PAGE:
Research Questions

This paper analyses films by Yasmin Ahmad - (Anxiety, produced in 2006), and (The Convert, produced in 2008). Drawing on the narrative analysis, this paper aims to answer the following questions: How are gender and religion being represented in the selected films? And how this representation embraces and challenges gender roles and arrangements from a Malaysian film perspective?

Purpose of the Study

The selected films in this paper bring significant trademarks of the director, Yasmin Ahmad, as one of prominent filmmakers in contemporary Malaysian films and who constantly exhibited the idea of ‘art film' in her films. Most of her films received high recognition at international film festivals, for example won the Best Asian Film Award at the 2005 Tokyo International Film Festival, and the award for Best Director at the 54th Asia Pacific Film Festival 2010 in Taiwan through film. For this study, and were examined as they provide a notable contradiction to various popular films in Malaysia, particularly on the theme of the story, which simultaneously embraces and questions the teaching of religion (Islam). In addition, these films portray a particular system of belief including narratives about gender, mostly on how women and their position are being represented in the multi-ethnic society like Malaysia.

Research Methods

This study employs narrative analysis to answer the research questions, especially to facilitate in identifying the structure of the film narrative as well as how and what gender and religion are signified in the narrative. The plot analysis, adapted from Todorov’s narrative pattern (Gillespie, 2006, p. 97) was conducted to discover the basic narrative structure: (1) refers to the initial equilibrium, which refers to a state of normality, stability, and social order (i.e. the beginning of the story), 2)represents a causal event by an agent of change, creates a de-equilibrium, a problem or a quest, 3)denotes theportrayal of a series of obstacles, (4) depicts dramatic highpoint of the conflict, excitement or tension; and then the release; and, (5) expose how the main protagonist resolves the problem, obtains their goal and fulfills their desire; this instigates a revised equilibrium as the story ends. By identifying the plot structure of both films, and, this study will explore the meaning of religion and gender from the representation of plot, characters, time, and space.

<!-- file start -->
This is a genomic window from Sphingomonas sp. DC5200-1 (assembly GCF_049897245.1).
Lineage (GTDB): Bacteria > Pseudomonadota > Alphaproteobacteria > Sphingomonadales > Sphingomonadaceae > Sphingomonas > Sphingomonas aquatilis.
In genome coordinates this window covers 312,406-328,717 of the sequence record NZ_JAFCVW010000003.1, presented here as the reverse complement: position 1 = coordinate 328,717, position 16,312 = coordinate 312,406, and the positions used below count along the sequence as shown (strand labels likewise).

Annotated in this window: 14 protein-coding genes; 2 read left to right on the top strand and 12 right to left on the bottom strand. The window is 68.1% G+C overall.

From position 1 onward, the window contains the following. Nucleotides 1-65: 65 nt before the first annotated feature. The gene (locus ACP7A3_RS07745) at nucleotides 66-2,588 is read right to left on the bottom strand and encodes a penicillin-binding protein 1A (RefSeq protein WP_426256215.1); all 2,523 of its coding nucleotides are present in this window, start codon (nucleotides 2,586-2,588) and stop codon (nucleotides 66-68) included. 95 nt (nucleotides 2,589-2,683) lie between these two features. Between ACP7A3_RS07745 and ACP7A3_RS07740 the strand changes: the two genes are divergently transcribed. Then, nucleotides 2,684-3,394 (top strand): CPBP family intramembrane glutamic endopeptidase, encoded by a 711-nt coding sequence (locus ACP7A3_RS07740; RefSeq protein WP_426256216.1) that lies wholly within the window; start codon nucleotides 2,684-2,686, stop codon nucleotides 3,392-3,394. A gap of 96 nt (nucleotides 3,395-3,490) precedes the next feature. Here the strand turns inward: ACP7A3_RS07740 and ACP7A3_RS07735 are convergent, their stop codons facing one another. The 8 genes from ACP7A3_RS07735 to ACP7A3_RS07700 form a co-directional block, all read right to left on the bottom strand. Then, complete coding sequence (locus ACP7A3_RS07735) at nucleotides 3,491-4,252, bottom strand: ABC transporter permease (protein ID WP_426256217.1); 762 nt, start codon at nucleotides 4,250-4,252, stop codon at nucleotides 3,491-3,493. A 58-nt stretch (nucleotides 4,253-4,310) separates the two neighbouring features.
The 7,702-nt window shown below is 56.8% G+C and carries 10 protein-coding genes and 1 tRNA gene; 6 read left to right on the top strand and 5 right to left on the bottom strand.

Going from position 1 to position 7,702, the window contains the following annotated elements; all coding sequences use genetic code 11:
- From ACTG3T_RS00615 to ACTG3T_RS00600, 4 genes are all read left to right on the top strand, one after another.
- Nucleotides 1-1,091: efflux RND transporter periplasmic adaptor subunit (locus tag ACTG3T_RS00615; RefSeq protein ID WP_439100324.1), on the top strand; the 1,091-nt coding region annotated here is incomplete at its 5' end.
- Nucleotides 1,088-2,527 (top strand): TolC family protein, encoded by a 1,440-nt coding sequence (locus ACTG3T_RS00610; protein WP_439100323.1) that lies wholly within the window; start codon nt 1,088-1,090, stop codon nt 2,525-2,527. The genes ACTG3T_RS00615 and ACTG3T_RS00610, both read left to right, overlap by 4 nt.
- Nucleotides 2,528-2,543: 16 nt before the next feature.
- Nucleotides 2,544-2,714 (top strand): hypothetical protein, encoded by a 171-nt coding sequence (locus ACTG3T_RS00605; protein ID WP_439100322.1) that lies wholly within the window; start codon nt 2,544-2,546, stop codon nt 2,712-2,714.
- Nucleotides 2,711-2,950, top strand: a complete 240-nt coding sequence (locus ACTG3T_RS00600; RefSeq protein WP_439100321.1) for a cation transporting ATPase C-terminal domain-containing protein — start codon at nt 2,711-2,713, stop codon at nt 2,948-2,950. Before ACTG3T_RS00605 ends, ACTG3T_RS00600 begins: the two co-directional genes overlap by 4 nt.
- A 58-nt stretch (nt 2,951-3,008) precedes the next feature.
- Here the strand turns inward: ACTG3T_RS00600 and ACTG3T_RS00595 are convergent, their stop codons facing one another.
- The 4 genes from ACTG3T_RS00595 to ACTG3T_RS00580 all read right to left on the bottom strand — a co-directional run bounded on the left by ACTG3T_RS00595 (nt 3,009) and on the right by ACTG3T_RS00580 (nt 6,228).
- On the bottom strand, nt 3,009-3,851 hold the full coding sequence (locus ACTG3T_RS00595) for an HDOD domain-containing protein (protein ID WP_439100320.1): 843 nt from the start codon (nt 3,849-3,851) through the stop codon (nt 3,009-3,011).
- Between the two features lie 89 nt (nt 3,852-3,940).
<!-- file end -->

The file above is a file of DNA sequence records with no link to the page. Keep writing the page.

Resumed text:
The selected films for this article introduce a rather different storyline compared to the conventional cause-and-effect plot and also utilise visual editing techniques to incorporate an ambiguous narrative presentation. For example, the films disrupt the storyline by embedded multiple stories in the plot, and the continuous flashback throughout the storytelling. From the plot structure, it is noticeable that both films define love from the lens of humanity, race, and religious belief (Khoo, 2007, p. 52-57). Also, the style of storytelling in both films display the recurrent use of melodramatic appeals, particularly in the representation of women, but simultaneously assesses their role in society.

Anxiety over Malay-Muslim sensitivities in Gubra